Ainu: The Disappearing Culture Essay

1734 words - 7 pages

Uncontacted tribes and small-scale societies are becoming a thing of the past. The world is rapidly growing and small-societies going against the grain are being pushed aside by people, claiming their presence inhibits progress. With more than seven billion people inhabiting this planet, space is becoming more valuable and the outsiders are being forced to endure the regions that no one else desires. Eventually, societies mix, borders are blurred, and another unique society/culture is lost within the masses. Very few can withstand being roped in by more popular cultures, but those who can preserve their traditional ways of life allow us to see the different aspects of cultures other than our own. In this light, the traditional lives of the Ainu present many new ideas of how to live a very different life and how to view the world in a new perspective.
The Ainu are a group of people who presently reside in the Hokkaido islands off the mainland of Japan. The culture first took rise around the 1400’s across the Hokkaido islands and surrounding areas. At the same time the Ainu tribes started to flourish, so did other larger Japanese societies in the area. The struggle for power and resources grew between the Ainu and the Japanese, and tensions arose. As time passed, the tension between the two groups erupted and resulted in many battles that would take place over the course 350 years. The Battle of Kunasiri-Menasi of 1789, lead to the defeat of the Ainu by the Japanese. The downfall resulted in the oppression and exploitation of the Ainu people. Because of the oppression of the Ainu by the Japanese people, the culture that we now study of the Ainu people is a blend of traditional customs and adopted Japanese ways (Ainu Museum). While parts of their culture were unable to continue, the family unit and rituals in marriage are still apparent in their culture.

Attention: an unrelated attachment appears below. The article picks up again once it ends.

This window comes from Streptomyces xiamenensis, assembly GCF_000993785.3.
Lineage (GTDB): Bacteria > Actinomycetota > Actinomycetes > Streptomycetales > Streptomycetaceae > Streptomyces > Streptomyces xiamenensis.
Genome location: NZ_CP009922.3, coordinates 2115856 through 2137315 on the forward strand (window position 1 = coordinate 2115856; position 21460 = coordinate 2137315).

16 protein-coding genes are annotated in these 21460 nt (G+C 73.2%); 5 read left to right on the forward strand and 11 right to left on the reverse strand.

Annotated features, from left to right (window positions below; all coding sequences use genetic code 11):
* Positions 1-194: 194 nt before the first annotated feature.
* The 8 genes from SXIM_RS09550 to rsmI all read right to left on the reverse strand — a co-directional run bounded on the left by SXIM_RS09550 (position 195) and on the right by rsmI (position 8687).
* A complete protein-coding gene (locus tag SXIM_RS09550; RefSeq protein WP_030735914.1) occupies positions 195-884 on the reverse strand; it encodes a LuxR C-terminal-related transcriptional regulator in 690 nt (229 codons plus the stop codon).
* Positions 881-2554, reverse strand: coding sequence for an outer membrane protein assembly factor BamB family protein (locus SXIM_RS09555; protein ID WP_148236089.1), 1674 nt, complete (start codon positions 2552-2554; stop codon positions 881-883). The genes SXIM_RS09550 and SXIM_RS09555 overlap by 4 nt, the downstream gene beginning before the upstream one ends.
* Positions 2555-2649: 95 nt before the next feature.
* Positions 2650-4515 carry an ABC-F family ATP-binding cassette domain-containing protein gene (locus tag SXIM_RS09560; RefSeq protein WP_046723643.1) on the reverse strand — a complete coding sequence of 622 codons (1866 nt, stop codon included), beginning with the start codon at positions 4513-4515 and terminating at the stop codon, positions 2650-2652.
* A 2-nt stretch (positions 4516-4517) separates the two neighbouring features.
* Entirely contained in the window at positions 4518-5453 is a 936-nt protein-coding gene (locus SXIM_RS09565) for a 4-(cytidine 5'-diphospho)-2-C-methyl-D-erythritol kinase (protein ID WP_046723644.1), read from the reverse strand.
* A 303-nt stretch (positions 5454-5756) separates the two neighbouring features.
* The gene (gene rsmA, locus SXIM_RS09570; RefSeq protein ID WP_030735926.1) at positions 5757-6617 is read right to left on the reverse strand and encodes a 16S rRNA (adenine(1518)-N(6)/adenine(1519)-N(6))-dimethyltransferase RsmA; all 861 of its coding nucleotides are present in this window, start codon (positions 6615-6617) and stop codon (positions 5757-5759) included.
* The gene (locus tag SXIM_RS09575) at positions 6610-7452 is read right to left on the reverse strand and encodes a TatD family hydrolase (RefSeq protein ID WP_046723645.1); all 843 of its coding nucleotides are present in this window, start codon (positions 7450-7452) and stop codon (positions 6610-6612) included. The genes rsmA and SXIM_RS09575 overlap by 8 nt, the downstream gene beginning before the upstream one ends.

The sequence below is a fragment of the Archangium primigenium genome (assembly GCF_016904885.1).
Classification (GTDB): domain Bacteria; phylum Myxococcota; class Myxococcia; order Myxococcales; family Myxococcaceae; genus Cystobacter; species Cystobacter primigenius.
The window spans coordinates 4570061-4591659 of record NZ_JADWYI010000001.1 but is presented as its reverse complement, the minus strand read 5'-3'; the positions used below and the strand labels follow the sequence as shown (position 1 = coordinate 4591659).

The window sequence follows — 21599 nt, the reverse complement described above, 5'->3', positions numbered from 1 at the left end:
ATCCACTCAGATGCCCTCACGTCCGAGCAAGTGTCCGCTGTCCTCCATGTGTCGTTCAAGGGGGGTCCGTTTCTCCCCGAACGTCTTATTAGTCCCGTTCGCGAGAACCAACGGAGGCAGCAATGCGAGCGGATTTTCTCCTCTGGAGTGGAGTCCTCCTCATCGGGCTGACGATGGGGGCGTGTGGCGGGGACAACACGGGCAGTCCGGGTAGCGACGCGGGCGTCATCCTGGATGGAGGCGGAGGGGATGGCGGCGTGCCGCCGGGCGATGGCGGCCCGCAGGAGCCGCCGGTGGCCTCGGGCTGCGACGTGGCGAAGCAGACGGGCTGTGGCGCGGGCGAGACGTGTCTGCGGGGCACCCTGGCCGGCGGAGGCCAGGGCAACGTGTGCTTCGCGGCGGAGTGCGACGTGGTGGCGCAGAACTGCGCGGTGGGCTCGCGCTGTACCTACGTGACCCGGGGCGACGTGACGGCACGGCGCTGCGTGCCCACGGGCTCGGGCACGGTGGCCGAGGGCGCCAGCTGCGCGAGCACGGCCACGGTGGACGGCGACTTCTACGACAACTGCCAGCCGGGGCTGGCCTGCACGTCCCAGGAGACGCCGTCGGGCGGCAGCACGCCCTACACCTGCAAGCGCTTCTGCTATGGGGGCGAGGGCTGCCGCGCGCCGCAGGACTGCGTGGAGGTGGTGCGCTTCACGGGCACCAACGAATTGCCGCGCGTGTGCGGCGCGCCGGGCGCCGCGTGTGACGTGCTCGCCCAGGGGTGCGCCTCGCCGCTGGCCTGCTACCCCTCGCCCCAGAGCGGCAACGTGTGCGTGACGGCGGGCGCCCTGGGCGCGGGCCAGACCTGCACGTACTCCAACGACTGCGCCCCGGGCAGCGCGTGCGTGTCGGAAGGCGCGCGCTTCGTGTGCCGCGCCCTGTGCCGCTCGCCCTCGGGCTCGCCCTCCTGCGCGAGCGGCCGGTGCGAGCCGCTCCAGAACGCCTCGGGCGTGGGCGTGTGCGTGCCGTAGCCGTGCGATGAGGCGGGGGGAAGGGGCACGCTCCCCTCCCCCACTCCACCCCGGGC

The family life of the Ainu is vastly different from what we are used to seeing in our own culture. The Ainu live in villages (called Kotans by the Ainu) that are composed of paternal clans, with each village containing between four to ten family units. (Ainu Museum). Each family lives in their own house that they have carefully hand-built using various barks, grasses, and bamboo that they found in the jungle. “The Ainu families were nuclear ones which consisted of parents and children. When the children got married, they left their families and lived separately; therefore, no more than one couple lived in a house (Ainu Museum). The young Ainu children that were part of the house hold are in many ways like the children of the shantytown Alto de Cruzeiro, seen in our CRCA article Death without Weeping by Nancy Scheper-Hughes. Between the time of birth and the age of three, the children are given temporary names that have meanings of excrement or old-things to ward off the demon of ill-health. Once the mothers were certain that the child was expected to live, she would form the maternal bond with...

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